Silver Chips Online

Punishing "The Penn State Way"

NCAA's sanctions are the first step in removing Penn State's corruption

By Michael Gerbasi, Online Sports Editor
August 6, 2012
Penn State University used to be known for their outstanding and historic football program, but now their famous legacy is forever scarred with scandal. National Collegiate Athletic Association (NCAA) President Mark Emmert announced a number of sanctions against Penn State on July 23. This includes a $60 million fine, a four-year ban on post-season or bowl play, vacation of all wins from 1998 to 2011 and reduction in football scholarships. In addition, the statue of former head coach Joe Paterno was later taken down from the campus by the university.

As a result of the Sandusky scandal during former head coach Joe Paterno's tenure, the NCAA announced a number of sanctions against Penn State on July 23. Courtesy of The Chicago Tribune
As a result of the Sandusky scandal during former head coach Joe Paterno's tenure, the NCAA announced a number of sanctions against Penn State on July 23.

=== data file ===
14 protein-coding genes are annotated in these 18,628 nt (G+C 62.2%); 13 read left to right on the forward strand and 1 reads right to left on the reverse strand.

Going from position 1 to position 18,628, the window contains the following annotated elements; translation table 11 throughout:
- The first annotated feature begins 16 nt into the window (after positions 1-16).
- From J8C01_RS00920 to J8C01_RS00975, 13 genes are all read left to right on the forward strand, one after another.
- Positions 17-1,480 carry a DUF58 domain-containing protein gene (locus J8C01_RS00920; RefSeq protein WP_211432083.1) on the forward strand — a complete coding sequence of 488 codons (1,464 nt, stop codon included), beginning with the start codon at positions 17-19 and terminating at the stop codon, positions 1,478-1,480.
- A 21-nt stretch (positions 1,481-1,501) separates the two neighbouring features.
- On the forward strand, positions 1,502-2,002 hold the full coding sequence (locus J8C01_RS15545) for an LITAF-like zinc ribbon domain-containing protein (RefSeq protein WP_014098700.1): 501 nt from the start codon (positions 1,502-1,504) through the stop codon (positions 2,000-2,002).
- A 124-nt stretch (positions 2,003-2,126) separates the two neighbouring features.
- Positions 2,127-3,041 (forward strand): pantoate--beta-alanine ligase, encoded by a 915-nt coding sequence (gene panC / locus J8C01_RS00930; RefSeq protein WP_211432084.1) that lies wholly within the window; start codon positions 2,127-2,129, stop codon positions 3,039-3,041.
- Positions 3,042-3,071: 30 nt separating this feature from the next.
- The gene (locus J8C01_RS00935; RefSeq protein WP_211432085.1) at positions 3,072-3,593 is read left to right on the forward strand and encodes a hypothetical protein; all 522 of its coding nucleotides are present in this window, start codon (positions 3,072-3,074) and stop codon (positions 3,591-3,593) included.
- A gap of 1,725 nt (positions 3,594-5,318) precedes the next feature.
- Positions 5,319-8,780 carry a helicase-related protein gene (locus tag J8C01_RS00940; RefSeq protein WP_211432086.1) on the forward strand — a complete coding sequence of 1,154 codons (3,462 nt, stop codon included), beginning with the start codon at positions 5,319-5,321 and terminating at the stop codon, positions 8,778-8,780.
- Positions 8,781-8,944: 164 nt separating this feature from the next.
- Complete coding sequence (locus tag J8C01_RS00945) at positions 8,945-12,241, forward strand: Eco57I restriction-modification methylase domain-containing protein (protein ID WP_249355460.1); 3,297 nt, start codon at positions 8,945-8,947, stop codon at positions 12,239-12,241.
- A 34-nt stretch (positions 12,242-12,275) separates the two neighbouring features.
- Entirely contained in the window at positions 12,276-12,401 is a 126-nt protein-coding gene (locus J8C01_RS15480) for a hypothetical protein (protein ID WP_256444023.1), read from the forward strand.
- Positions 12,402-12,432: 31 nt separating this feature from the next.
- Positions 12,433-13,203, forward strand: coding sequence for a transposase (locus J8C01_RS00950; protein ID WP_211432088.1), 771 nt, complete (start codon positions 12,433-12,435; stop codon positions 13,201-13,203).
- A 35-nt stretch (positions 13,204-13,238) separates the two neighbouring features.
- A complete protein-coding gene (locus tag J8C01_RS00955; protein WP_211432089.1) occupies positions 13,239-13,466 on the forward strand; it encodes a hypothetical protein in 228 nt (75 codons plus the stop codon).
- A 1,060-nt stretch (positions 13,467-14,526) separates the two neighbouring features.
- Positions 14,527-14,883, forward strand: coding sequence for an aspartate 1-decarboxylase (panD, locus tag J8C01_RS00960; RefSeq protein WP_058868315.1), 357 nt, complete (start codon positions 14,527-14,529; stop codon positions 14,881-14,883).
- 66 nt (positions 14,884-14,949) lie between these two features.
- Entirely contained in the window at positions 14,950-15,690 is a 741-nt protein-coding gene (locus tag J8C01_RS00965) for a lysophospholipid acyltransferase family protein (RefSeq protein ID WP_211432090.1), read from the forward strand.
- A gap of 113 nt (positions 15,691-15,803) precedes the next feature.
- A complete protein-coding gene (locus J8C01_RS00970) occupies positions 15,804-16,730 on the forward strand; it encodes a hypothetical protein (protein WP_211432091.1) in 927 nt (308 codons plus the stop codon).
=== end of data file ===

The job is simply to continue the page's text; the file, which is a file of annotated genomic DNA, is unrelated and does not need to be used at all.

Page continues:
These harsh punishments are necessary, however, in order to begin the first step in healing a completely corrupt system that put the success of the football team over moral responsibilities. "They always put football first, before anything else, and everyone saw Paterno as a god, he was almost untouchable," Penn State graduate Sean Kirkendall claims. The school's football dominant culture was able to help cover up the Sandusky scandal, in which assistant coach Jerry Sandusky had been sexually abusing young boys for years. When Sandusky was finally caught, an investigation done by the NCAA found that much of the administration tried to hide the Sandusky scandal. It was this attempted cover up that truly made the situation even more terrible.